From Duke Press
Gayle Rubin called it a 'sexual economy'. The exchange between the two sexes, which she identified as a 'traffic in women', is like the economy in that it is what creates sociable dynamism. Perhaps we talk about industry or banking or education; what they all operate in is 'the economy'. In just the same way, we focus on men and women and transgender identities. We all operate and constitute these identities in sexuality.

When we aim for equality, many people think of this as sameness. If only we could all be the same, we would not have sexism. However if we are all the same, if there is no difference between two sexes, there will be no desire. Think about a life in which you never feel desire for someone-else. Dynamism, movement, energy would disappear. There would be no exchange, as there would be nothing to exchange, we would all have the same thing. Equality has to be about diversity as well as equal opportunity, or life will be very boring. 

Let's think about sexuality in a broader sense, not as two (or more) people having a bit of humpy dumpy. Let's think about families and what anthropologists call 'kinship'. Kinship is made up of your blood relations, your marital relations and most importantly, your political relations. Political in this sense is not the party you vote for in the elections, it's those who align on your side in any struggle, whom you can count on to put their power in with your power, who are likely to call on you if they are in need of support. Many of us will say that our friends mean more to us than our blood family - they are our 'true' family. In reality our social networks are made up of an array of people from work, birth/adoptive family, chosen friends, acquaintances we met perhaps on the school run or at a place of religious worship or out in the local pub. We work hard to build and maintain these networks, not just buying a drink for someone but making sure we accept a drink in return when it's proper to do so, sending a card, 'liking' posts on Facebook, getting together for festivities with certain people - often in spite of considerable tension and irritation.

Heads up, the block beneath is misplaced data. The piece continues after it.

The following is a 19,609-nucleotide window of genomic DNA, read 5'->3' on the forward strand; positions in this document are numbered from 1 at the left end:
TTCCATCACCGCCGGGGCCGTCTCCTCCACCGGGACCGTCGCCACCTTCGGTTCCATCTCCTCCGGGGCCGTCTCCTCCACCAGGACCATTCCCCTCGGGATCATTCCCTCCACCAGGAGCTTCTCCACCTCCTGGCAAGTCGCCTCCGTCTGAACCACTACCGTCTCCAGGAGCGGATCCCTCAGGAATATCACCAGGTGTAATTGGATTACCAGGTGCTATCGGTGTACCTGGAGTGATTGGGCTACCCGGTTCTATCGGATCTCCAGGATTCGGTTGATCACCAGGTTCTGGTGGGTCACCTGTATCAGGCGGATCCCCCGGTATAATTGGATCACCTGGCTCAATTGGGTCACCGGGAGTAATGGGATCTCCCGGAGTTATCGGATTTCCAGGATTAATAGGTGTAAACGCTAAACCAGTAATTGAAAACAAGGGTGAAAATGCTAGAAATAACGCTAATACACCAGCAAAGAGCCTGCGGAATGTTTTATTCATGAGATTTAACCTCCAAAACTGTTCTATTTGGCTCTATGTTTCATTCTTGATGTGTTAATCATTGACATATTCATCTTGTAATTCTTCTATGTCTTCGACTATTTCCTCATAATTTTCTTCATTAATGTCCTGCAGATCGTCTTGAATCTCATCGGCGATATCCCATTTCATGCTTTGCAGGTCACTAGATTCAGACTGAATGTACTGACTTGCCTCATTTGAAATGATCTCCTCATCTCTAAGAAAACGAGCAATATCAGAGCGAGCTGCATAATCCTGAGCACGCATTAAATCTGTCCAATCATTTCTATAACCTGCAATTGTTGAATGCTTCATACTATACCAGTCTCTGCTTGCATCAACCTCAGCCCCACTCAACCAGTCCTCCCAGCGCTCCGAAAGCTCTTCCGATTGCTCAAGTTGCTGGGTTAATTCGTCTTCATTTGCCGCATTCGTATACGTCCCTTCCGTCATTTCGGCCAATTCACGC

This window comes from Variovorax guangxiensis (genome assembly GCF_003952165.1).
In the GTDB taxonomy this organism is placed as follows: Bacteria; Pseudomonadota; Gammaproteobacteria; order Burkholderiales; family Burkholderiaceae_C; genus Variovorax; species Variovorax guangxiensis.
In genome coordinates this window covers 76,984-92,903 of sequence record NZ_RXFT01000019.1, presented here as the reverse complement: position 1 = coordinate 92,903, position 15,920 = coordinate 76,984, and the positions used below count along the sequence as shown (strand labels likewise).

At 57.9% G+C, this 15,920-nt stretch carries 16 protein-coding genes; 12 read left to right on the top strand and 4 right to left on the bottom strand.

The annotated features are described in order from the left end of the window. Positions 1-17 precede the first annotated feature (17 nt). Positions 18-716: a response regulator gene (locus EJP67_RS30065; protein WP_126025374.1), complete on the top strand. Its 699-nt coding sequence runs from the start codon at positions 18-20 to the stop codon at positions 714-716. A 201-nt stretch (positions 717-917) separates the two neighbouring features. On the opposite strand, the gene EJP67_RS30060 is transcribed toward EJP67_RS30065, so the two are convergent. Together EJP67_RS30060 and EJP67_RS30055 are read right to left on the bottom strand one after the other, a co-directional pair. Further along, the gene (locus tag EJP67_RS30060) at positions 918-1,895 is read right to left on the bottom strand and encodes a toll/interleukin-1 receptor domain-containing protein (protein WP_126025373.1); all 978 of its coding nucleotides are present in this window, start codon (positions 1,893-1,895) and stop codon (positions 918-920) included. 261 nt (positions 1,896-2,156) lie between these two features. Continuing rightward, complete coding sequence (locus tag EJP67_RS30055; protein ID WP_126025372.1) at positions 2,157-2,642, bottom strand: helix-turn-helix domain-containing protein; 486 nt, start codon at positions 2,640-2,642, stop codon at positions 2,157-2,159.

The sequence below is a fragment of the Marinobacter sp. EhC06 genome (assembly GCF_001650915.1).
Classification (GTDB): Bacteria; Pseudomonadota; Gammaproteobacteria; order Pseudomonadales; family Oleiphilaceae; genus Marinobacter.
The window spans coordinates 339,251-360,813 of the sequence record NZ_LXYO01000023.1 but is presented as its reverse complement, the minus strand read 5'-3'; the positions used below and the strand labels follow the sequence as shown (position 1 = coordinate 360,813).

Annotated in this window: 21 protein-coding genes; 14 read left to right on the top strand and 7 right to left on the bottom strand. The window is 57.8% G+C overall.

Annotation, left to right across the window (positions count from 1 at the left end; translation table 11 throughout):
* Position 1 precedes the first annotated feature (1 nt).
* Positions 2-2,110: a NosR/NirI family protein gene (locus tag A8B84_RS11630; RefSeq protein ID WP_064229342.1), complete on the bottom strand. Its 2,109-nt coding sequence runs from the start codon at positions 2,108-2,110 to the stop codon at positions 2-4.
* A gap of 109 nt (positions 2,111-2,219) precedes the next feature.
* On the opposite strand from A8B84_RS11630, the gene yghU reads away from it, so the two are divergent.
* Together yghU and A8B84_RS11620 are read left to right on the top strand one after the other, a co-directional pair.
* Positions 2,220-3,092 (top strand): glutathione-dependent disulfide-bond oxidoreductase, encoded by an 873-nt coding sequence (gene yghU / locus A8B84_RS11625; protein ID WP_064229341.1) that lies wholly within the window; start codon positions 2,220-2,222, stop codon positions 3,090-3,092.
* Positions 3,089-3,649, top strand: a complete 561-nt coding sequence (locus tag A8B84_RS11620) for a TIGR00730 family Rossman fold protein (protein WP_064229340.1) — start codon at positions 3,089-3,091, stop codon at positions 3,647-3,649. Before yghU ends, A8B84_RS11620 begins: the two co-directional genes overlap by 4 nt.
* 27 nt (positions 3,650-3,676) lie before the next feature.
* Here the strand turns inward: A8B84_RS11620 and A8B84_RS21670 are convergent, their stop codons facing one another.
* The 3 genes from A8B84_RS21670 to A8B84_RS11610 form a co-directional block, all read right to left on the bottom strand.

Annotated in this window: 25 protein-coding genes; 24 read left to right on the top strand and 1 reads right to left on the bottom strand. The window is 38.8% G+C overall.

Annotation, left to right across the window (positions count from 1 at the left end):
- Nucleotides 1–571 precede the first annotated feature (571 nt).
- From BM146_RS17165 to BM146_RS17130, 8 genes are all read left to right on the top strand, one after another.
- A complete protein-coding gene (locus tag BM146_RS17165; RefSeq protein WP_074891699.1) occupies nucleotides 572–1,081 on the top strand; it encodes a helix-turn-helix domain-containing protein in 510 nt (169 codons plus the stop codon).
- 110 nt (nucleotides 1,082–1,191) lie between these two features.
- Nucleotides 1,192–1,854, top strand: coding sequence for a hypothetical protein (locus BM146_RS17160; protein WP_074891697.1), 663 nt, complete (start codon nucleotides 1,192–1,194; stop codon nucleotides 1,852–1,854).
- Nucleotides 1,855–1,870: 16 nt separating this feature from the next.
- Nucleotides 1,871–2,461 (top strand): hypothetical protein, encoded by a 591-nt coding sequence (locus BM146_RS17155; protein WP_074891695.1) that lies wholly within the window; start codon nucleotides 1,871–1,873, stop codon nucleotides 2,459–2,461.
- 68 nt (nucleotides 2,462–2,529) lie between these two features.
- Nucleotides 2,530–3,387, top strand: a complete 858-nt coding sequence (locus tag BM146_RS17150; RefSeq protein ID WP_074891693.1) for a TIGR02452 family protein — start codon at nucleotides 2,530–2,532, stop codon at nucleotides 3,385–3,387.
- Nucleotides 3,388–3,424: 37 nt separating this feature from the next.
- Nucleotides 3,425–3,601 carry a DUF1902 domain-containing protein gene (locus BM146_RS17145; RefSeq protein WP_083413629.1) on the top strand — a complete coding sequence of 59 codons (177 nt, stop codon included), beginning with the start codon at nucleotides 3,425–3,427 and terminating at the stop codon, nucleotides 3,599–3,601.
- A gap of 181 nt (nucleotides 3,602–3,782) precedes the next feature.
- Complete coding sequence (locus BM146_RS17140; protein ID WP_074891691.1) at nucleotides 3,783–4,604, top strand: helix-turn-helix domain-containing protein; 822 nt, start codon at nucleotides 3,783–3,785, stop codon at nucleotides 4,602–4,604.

Let's think about this as our 'kinship' network. Many of our friendships are light and casual - we would not dream of having intimate physical relations with these sets of people. Still, sexuality is the driving force which makes this sociable world go round. That doesn't mean 'sex', although a set of sexual relationships will have a powerful effect on who is placed where in our kinship network. A couple with young children are likely to socialise with other similar families, if they separate they are likely to start spending time with other single parents.

Society is made up of 'kinship' and family relationships, a broad interlinked network of networks of friends and allies. These networks are woven with strands from the sexual economy. It's the dynamic of desire which drives us to be human sociable selves. Learning how to manage desire in sexuality with skill and flair is crucial to succeeding as a socially able human being. 


Steampunk edition of
Frankenstein, available very
cheaply for some reason,
at  Hive.
Mary Shelley called her story Frankenstein a 'waking dream'. To me, the most important waking dreams we can read are erotic stories: stories that are about the economy which drives our social human existence. When I open up a story to review, I'm looking for three things